Does [Naomi Klein] see any hope of something else, born perhaps of popular resistance to this class warfare? A concluding chapter of two-dozen pages (out of more than 500) addresses ‘the rise of people’s reconstruction’. Neo-liberalism’s nemesis is, wait for it, Morales! Hezbollah! Factory and farm co-ops in Argentina and Brazil! The French and Dutch rejection of the European constitution (the only reference to the EU in the whole book)! And Chavez of course. As people sort among the rubble of their societies, the final sentence tells us that “they are building in resilience—for when the next shock hits”. Naomi Klein’s totalizing vision of the contemporary world renders these scraps of resistance merely symbolic.
Frankfurt and Critical Theory
At that point I realized how the Frankfurt people had tried ahead of time to assert things that I too had been working for years to sustain. This even explains a certain irritation shown by some of them who saw that in France there were experiences that were- I won’t say identical but in some ways very similar. In effect, correctness and theoretical fecundity would have asked for a much more thorough acquaintance with and study of the Frankfurt School. As far as I’m concerned, I think that the Frankfurt School set problems that are still being worked on. Among others, the effects of power that are connected to a rationality that has been historically and geographically defined in the West, starting from the sixteenth century on. The West could never have attained the economic and cultural effects that are unique to it without the exercise of that specific form of rationality. Now, how are we to separate this rationality from the mechanisms, procedures, techniques, and effects of power that determine it, which we no longer accept and which we point to as the form of oppression typical of capitalist societies, and perhaps of socialist societies too? Couldn’t it be concluded that the promise of Aufkliirung (Enlightenment), of attaining freedom through the exercise of reason, has been, on the contrary, overturned within the domain of Reason itself, that it is taking more and more space away from freedom? It’s a fundamental problem that we all debate, that is common to so many, whether Communists or not. And this problem, as we know, was singled out by Horkheimer before the others; and it was the Frankfurt School that measured its relationship with Marx on the basis of this hypothesis. Wasn’t it Horkheimer who sustained that in Marx there was the idea of a society as being like an immense factory?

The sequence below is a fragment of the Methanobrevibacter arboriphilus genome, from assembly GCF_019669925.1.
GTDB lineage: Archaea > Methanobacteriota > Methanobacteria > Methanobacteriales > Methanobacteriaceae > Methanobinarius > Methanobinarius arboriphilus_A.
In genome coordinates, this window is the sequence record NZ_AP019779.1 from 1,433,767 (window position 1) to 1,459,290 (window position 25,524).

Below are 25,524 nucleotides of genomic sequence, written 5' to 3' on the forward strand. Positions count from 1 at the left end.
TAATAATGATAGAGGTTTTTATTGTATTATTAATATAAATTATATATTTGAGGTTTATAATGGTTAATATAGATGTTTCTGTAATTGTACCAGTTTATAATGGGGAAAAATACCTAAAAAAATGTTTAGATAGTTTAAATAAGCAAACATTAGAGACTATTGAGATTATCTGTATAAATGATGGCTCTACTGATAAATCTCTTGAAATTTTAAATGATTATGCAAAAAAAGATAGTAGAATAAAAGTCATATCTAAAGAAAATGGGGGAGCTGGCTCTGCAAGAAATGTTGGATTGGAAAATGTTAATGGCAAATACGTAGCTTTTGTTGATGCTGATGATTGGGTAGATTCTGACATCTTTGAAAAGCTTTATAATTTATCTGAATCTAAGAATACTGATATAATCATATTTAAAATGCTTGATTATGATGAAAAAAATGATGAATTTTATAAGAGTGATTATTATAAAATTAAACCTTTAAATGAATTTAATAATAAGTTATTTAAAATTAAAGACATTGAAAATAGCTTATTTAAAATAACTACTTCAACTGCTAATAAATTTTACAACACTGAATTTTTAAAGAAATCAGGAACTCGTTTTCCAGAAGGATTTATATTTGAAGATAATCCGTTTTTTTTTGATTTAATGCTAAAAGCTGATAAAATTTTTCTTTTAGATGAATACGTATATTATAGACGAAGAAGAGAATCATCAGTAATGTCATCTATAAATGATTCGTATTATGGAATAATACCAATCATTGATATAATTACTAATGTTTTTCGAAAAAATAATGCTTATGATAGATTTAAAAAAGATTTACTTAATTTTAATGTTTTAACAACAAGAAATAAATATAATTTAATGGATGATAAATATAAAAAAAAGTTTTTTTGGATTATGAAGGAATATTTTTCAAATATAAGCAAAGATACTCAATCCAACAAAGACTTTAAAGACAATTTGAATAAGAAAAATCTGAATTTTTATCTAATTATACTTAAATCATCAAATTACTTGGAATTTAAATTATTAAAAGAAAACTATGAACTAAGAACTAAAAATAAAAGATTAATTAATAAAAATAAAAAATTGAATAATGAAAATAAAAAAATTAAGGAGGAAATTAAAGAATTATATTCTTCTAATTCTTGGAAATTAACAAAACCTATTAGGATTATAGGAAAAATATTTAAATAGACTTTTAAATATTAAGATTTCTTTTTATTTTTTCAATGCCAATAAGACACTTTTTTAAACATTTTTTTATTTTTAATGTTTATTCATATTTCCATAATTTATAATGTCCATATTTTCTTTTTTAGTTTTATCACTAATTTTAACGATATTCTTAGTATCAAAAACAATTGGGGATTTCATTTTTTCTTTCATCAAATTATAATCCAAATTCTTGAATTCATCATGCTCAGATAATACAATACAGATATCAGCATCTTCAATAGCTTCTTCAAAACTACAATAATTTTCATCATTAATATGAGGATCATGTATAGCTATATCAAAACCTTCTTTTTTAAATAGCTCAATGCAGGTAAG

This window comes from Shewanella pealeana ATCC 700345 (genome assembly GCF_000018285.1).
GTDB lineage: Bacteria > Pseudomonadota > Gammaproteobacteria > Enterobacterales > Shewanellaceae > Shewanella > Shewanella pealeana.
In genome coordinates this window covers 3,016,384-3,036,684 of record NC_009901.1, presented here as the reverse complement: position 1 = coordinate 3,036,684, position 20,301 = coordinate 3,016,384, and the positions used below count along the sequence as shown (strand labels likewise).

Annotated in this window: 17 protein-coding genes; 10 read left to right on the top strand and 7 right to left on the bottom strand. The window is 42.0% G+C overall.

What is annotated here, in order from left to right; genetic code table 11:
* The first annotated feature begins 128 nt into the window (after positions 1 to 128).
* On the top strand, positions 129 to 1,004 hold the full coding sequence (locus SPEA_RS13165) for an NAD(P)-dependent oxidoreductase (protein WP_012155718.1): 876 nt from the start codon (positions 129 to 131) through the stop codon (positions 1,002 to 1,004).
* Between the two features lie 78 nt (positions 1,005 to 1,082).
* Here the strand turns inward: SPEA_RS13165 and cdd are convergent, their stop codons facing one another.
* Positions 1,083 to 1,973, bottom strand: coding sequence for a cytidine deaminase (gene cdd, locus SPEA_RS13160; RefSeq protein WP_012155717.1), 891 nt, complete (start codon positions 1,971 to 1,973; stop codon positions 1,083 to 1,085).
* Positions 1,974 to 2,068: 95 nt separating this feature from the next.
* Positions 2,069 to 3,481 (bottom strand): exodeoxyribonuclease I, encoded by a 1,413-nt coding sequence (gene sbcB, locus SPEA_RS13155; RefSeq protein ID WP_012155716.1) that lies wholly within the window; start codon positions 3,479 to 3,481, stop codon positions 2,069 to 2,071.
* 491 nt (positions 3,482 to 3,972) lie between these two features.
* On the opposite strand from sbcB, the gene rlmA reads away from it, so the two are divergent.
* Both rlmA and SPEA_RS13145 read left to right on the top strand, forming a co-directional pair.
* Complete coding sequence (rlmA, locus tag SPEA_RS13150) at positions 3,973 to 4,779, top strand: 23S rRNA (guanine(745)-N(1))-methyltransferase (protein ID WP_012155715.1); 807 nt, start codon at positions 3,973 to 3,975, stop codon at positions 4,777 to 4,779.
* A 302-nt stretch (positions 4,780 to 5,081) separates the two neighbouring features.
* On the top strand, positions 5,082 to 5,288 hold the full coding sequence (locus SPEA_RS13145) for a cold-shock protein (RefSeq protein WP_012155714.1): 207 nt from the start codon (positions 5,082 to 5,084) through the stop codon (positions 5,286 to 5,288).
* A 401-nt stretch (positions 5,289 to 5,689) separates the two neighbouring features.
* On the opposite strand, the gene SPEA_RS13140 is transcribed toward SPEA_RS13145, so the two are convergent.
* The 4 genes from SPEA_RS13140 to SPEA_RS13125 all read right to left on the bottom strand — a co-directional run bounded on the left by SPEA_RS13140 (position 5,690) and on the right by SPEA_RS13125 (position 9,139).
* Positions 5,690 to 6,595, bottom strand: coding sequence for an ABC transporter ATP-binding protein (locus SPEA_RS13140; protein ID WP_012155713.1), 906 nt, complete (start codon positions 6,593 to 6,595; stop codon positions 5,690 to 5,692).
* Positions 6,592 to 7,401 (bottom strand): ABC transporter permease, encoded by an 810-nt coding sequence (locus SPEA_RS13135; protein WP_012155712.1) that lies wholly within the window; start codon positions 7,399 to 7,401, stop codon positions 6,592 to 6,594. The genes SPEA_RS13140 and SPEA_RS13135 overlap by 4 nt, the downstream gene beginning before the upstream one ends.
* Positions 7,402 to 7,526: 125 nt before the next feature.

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Tags: Critical theory, Endnotes, Frankfurt School, Jodi Dean, Keith Hart, marxism, Michael Heinrich, Michel Foucault, Naomi Klein, Paul Krugman, Platypus, Shock Doctrine, Slavoj Zizek, Stephen Bronner
From the wonderful web magazine Souciant, by Magadh, Jun 26, 2013
The fight, in which Clément Meric died, apparently started over some shirts. An 18-year-old student at Paris’ prestigious Sciences Po, Meric was headed to a clothing shop in the 9th Arrondissement when he encountered a group of skinheads headed to the same store. His killer, Esteban Morillo, is alleged to have been associated with the rightist Jeune Nationaliste Révolutionnaire, the largest organized skinhead group in France.
Clément Meric’s murder is notable for a number of reasons. Although Meric was an openly gay antifascist, his killing contains a number of interesting dimensions. Both he and his assailant were looking to buy Fred Perry clothing, favored by street activists of both the left and the right. More interestingly, the JNR, with which his killer has been linked, represents a peculiarly modern political formation on the far right. They are led by Serge Ayoub, a man whose Lebanese background seems oddly out of character with the racial politics of the extreme right.
Filed under: The right | 2 Comments
Tags: Clément Meric, Esteban Morillo, France, Fred Perry, Jeune Nationaliste Révolutionnaire, Paris, skinheads
As an American, a Jew, a leftist, and a journalist who spent the past five months living in Berlin, I was continually fascinated—sometimes impressed, sometimes irritated, sometimes repelled–by the ways in which Germans were exploring their Nazi-era extermination of the Jews. There are numerous examples: Margarethe Von Trotta’s feature film Hannah Arendt, which focuses on the Eichmann in Jerusalem controversy, opened to critical acclaim. The Jewish Museum’s so-called “Jew in the Box” exhibit, in which ordinary Jews fielded questions about Jewish life and Judaism from interested, if largely clueless, museumgoers, elicited reactions from appreciation to disgust; it was premised on the (correct) assumption that, due to the Shoah, many contemporary Germans have never met a Jew. Less discussed—but, to my mind, equally startling—were the advertisements for the exhibit, which were plastered all over town; one proclaimed, in blunt black lettering reminiscent of street graffiti, “The Jews are to blame for everything.” Götz Aly’s 2011 book Why the Germans? Why the Jews? (soon to appear in English translation)—an attempt by a major German historian to answer the most vexing question in German history—was still discussed. And three months ago, Shakespeare and Sons, a popular English-language bookstore, sponsored a debate titled, “The German Left Wing’s Problem with Zionism.” Indeed, it became increasingly obvious to me that the German relation to the “Jewish question” (which some might call the “German question”) was inseparable from its relation to the history and practice of the German Left.
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Tags: German left, germany, Hans Kundnani, Holocaust, Post-Holocaust